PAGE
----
JAY: So the order came down that when a bomb goes off, you’re there, you look around, you can shoot anybody in sight standing around there.
JAY: And that could be men, women, or children.
JAY: So were you in a situation where you and your guys fired at men, women, and children after a bombing run?
STIEBER: Yeah, I was in that situation, and I specifically was told to fire. And there was one night when that happened and a bomb went off, and our truck pulled ahead a few feet, and the trucks in front of us kicked up a lot of dust, and the last thing I had seen before the dust went up were children running in the street. And my leaders were yelling at me to fire my weapon, and I said, "No. The last thing I saw were children running around. I’m not going to do that." And that didn’t go over so well. And that was not long before this video happened. And that’s the reason why I wasn’t on the mission that day is because when I started refusing orders like that and saying, look, not only is it morally wrong to just open fire for the reasons that were being given, it practically doesn’t make sense that—yeah, you might scare a few people, but it’s probably going to do a lot more to motivate people who might have had neutral feelings towards us to now be justified in becoming our enemies, and I wouldn’t blame them if they did.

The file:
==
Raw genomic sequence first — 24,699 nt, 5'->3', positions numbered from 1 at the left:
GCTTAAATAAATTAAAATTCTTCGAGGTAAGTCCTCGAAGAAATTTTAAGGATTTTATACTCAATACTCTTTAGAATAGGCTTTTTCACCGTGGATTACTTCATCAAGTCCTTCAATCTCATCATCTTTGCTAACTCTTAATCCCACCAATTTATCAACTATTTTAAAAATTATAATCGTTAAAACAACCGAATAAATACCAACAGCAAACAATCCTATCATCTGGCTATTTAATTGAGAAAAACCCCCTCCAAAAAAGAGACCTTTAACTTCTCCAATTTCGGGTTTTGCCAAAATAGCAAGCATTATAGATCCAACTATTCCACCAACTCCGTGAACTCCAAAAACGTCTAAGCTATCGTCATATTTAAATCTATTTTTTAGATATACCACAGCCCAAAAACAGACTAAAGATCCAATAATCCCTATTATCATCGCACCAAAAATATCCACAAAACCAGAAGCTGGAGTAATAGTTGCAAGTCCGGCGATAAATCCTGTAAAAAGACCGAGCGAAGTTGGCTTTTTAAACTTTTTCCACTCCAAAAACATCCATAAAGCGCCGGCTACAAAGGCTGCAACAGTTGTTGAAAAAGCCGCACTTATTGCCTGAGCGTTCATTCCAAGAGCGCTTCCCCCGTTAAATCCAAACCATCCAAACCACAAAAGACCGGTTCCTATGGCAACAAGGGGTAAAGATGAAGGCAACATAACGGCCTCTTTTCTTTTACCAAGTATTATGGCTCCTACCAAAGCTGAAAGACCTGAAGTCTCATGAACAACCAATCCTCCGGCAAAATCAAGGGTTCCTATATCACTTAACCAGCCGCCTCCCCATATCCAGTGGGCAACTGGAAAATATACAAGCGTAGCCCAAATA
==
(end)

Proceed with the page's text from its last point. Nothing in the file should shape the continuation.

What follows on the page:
JAY: So you’re standing there, there’s dust all around, you knew there were kids. You didn’t fire, but other guys did.
STIEBER: In that situation, yeah.